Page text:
TBA Preview: Flying Blind: Third Angle’s “In the Dark”

 

What you'll see at Third Angle New Music's concerts this week.

What you’ll see at Third Angle New Music’s concerts this week.

Portland’s Third Angle New Music ensemble has been investigating the frontiers of contemporary classical music for more than a quarter century, but this week, it’s exploring territories none of its members have glimpsed before. They won’t see much this Tuesday, Wednesday and Thursday nights, either, inasmuch as they’ll be performing 60-year-old Austrian-Swiss composer Georg Friedrich Haas’s third string quartet in the utter darkness of the Oregon Museum of Science and Industry planetarium. Yet musicians and audience alike will have a musical experience like no other. “I think everyone in the performance is going to be seeing a lot in their mind’s eye,” says 3A music director and violinist Ron Blessinger.

While, as usual with the 28-year-old ensemble, the 2003 piece certainly gives listeners a taste of one of classical music’s current directions, Third Angle’s performance, presented by Portland Institute of Contemporary Arts’ Time-Based Arts Festival, also offers points of connection to fans of older music, including its original inspiration: the haunting old Catholic tenebrae service in which candles are extinguished one by one, which has been the genesis of music by composers for centuries. For all its modernist process and concepts, “I was really impressed how [Haas] uses contemporary techniques to evoke old primal ideas — heaven and hell, grace and sin,” Blessinger told Oregon ArtsWatch. “At times it sounds like you’re in oldest church in the world, then there’s a [musical] quote from Gesualdo,” the innovative Italian Renaissance composer and murderer.

That ending gesture, and the opening, are the only explicitly prescribed moments in the score, really more of a set of instructions, which in lieu of traditional notation offers 18 “invitations” that any of the four musicians can accept – by playing one of the musical phrases – or not, and in any order they choose at the moment. Once one of them makes one of those gestures, the other three must follow through by improvising on chains of specified chord progressions, until one of the players signals that it’s time to move on to the next.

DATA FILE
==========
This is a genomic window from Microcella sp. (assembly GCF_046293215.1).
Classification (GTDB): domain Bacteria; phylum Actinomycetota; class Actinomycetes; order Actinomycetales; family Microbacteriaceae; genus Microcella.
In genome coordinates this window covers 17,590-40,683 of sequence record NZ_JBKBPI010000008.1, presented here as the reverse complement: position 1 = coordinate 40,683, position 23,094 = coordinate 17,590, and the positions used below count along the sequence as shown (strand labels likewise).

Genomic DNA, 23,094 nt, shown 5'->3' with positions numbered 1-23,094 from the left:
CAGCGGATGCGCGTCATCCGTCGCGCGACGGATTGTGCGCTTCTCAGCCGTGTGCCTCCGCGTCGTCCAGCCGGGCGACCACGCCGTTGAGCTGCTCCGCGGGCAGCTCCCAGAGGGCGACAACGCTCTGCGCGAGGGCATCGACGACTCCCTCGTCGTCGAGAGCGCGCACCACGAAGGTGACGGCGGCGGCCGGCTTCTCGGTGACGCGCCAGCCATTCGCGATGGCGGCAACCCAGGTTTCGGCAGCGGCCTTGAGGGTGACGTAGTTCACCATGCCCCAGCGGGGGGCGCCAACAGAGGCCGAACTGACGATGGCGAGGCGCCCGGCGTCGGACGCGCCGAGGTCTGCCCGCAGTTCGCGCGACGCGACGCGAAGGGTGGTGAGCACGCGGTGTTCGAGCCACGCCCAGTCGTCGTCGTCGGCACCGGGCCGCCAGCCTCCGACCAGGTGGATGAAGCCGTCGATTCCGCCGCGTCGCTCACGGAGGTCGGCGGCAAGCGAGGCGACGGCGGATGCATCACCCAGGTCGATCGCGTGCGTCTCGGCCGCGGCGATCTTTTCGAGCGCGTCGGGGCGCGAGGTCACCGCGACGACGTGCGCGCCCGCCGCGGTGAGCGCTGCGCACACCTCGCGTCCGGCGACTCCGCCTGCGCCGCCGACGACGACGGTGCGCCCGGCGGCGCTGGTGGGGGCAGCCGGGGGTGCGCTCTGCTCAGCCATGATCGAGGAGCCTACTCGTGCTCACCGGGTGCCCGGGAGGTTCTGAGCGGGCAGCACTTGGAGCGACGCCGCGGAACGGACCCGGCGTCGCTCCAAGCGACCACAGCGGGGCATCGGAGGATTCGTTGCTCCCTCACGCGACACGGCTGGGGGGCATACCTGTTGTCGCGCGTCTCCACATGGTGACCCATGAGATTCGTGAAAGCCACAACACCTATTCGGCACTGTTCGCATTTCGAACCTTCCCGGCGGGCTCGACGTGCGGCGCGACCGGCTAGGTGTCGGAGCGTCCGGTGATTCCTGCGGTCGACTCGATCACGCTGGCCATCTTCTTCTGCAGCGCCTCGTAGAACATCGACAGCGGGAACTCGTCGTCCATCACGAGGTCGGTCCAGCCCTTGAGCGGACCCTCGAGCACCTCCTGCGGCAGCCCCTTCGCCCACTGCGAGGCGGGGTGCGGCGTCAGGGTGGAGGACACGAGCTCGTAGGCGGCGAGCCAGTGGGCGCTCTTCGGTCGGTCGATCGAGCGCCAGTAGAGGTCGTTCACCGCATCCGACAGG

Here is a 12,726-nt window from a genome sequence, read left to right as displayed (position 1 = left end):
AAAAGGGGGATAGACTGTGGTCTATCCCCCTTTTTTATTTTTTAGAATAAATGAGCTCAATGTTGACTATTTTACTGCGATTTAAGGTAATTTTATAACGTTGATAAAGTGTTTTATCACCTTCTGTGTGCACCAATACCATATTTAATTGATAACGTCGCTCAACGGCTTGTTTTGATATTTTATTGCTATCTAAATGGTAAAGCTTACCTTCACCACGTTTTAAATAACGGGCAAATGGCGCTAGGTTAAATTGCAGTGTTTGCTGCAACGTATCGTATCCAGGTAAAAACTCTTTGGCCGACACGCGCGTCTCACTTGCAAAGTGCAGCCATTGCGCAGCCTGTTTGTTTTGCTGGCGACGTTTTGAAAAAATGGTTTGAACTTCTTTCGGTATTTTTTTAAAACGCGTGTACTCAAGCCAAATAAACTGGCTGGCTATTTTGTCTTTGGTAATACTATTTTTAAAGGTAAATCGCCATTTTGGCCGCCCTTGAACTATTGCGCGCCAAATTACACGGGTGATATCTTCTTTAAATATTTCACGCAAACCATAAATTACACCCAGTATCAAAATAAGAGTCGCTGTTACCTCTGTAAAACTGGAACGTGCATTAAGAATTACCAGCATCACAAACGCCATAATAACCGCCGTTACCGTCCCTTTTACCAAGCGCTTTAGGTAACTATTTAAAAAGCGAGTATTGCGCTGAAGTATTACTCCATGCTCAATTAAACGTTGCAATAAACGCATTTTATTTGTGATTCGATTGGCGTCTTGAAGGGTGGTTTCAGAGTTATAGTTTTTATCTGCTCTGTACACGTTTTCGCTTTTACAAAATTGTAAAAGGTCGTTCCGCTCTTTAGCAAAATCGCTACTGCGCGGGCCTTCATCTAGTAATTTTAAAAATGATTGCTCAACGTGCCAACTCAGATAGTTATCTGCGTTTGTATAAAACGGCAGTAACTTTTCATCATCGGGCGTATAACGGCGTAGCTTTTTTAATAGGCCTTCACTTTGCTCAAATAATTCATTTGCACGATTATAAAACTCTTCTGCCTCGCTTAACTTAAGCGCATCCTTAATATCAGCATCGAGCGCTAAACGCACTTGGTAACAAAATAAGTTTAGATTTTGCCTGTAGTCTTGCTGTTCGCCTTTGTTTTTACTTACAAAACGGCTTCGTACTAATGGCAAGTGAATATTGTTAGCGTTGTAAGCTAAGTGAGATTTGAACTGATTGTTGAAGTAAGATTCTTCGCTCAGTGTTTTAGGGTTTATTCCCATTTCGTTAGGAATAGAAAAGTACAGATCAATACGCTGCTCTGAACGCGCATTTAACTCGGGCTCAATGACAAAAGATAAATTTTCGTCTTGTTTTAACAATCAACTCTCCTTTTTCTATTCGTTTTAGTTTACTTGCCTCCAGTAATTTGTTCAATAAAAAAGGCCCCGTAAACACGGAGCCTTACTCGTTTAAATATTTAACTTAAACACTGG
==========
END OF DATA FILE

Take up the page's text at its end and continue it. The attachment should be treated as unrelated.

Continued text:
Ron Blessinger performed at Third Angle's Porch Music earlier this summer.

Ron Blessinger performed at Third Angle’s Porch Music earlier this summer.

“It’s not random but not predetermined, either,” Blessinger explains. “We’re selling tickets to a performance of us having a conversation,  and we need to have faith that our conversation will be interesting. We rely on Haas to give us a map of that conversation, but it’s not strictly interpreted.”

If that sounds a little like jazz, well, it definitely leaves more choices up to the players than classical musicians are accustomed to, which is one reason why it’s impossible to say just how long the performance will last – from 35 minutes to much longer, depending on the choices the musicians make. And that challenge is what inspired Blessinger and his colleagues (violinist Greg Ewer, violist Charles Noble, cellist Marilyn De Oliveira), all experienced in classic and contemporary music, to accept Haas’s invitation to explore unknown territory — not just limited improvisation, but also physical separation from each other,  score-less playing, unusual timbres and effects, and the tuning system known as just intonation; there are moments when the players leave the compromised standard equal temperament used in Western music for the past century or so and play instead in “natural” tunings common in pre-industrial age music.

“We like to stay fresh and stay alive in music,” Blessinger says, “and this gives us that opportunity.” You can read more of Blessinger’s explanation of the quartet at Third Angle’s blog.

But while it’s brave and valuable for veteran musicians to encourage their artistic growth by pushing themselves to try unusual (for classical players) techniques, what’s in it for the listeners? In fact, “In the Dark’s” in-the-moment spontaneity may be what transforms the Haas quartet from merely another conceptual modernist “process” work into a musical adventure implied by the title: the musicians and audience alike are in the dark about exactly what comes next. “That comes through,” Blessinger says. “The audience appreciates the fact that that moment is unique to them, and to us. It’s not a Brahms sextet that you’ve heard for the hundredth time.”

Third Angle New Music performs “In the Dark” Tuesday and Wednesday night at 7:30 pm, and Thursday night/Friday morning at midnight at OMSI Planetarium, 
1945 SE Water Ave
 Portland.

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Jonathan Sielaff and the Julians joined Nick Hallett at TBA Sunday.

Jonathan Sielaff and the Julians joined Nick Hallett at TBA Sunday.

On Sunday, another TBA performance gave audience members an immersive, partially improvised experience. A couple weeks earlier, at vocal workshop at PICA, singer/composer/keyboard player Nick Hallett, who studied both music and linguistics in college, described the various inspirations behind his aesthetic. Drawing on the concept of “paralanguage” (the non-verbal aspects of communication like ironic tone of voice — “yeah, right”) articulated by Roland Barthes, “I’m interested in art that moves in and out of language,” Hallett said, and specifically “liberating singers from relying on language without throwing out language altogether… I’m expressing meaning through paralanguage not words.” So, what was the beyond-words meaning articulated by Hallett’s blissful multimedia “Rainbow Passage” performed at TBA Sunday night? Roughly: the ’70s are back. See my Willamette Week review.

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